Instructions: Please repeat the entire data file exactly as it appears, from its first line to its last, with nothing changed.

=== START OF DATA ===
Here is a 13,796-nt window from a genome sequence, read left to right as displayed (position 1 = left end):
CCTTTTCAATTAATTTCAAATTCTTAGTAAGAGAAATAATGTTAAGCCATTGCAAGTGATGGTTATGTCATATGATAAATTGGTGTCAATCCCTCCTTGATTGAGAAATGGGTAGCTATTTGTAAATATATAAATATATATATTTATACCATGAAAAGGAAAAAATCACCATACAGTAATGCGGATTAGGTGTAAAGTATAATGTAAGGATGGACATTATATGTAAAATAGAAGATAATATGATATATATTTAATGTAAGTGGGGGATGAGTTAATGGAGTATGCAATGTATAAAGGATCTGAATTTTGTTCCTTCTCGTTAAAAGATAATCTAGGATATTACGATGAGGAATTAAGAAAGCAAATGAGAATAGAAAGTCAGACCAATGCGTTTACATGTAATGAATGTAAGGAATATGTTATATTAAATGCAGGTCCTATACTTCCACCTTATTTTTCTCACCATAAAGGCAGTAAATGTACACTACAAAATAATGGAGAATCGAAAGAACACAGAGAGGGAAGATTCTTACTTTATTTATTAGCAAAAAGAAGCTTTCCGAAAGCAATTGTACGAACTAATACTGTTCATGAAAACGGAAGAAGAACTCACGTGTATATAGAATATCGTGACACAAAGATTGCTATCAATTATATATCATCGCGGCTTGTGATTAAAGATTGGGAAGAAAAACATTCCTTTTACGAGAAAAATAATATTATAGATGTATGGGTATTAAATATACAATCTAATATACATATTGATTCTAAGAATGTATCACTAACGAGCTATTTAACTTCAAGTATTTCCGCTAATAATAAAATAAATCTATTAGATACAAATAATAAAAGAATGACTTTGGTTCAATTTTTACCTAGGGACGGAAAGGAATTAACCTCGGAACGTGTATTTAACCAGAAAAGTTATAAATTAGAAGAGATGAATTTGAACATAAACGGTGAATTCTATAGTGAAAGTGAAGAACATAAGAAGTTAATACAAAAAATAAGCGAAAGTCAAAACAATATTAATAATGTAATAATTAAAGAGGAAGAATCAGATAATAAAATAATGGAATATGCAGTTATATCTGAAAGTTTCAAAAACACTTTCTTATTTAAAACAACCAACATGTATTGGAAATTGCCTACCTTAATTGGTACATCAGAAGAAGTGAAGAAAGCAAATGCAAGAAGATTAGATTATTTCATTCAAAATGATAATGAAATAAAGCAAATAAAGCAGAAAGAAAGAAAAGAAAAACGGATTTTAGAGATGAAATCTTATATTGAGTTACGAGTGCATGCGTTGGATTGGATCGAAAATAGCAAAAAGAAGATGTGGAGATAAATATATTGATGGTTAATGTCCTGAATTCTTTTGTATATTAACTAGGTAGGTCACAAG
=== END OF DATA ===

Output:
Here is a 13,796-nt window from a genome sequence, read left to right as displayed (position 1 = left end):
CCTTTTCAATTAATTTCAAATTCTTAGTAAGAGAAATAATGTTAAGCCATTGCAAGTGATGGTTATGTCATATGATAAATTGGTGTCAATCCCTCCTTGATTGAGAAATGGGTAGCTATTTGTAAATATATAAATATATATATTTATACCATGAAAAGGAAAAAATCACCATACAGTAATGCGGATTAGGTGTAAAGTATAATGTAAGGATGGACATTATATGTAAAATAGAAGATAATATGATATATATTTAATGTAAGTGGGGGATGAGTTAATGGAGTATGCAATGTATAAAGGATCTGAATTTTGTTCCTTCTCGTTAAAAGATAATCTAGGATATTACGATGAGGAATTAAGAAAGCAAATGAGAATAGAAAGTCAGACCAATGCGTTTACATGTAATGAATGTAAGGAATATGTTATATTAAATGCAGGTCCTATACTTCCACCTTATTTTTCTCACCATAAAGGCAGTAAATGTACACTACAAAATAATGGAGAATCGAAAGAACACAGAGAGGGAAGATTCTTACTTTATTTATTAGCAAAAAGAAGCTTTCCGAAAGCAATTGTACGAACTAATACTGTTCATGAAAACGGAAGAAGAACTCACGTGTATATAGAATATCGTGACACAAAGATTGCTATCAATTATATATCATCGCGGCTTGTGATTAAAGATTGGGAAGAAAAACATTCCTTTTACGAGAAAAATAATATTATAGATGTATGGGTATTAAATATACAATCTAATATACATATTGATTCTAAGAATGTATCACTAACGAGCTATTTAACTTCAAGTATTTCCGCTAATAATAAAATAAATCTATTAGATACAAATAATAAAAGAATGACTTTGGTTCAATTTTTACCTAGGGACGGAAAGGAATTAACCTCGGAACGTGTATTTAACCAGAAAAGTTATAAATTAGAAGAGATGAATTTGAACATAAACGGTGAATTCTATAGTGAAAGTGAAGAACATAAGAAGTTAATACAAAAAATAAGCGAAAGTCAAAACAATATTAATAATGTAATAATTAAAGAGGAAGAATCAGATAATAAAATAATGGAATATGCAGTTATATCTGAAAGTTTCAAAAACACTTTCTTATTTAAAACAACCAACATGTATTGGAAATTGCCTACCTTAATTGGTACATCAGAAGAAGTGAAGAAAGCAAATGCAAGAAGATTAGATTATTTCATTCAAAATGATAATGAAATAAAGCAAATAAAGCAGAAAGAAAGAAAAGAAAAACGGATTTTAGAGATGAAATCTTATATTGAGTTACGAGTGCATGCGTTGGATTGGATCGAAAATAGCAAAAAGAAGATGTGGAGATAAATATATTGATGGTTAATGTCCTGAATTCTTTTGTATATTAACTAGGTAGGTCACAAG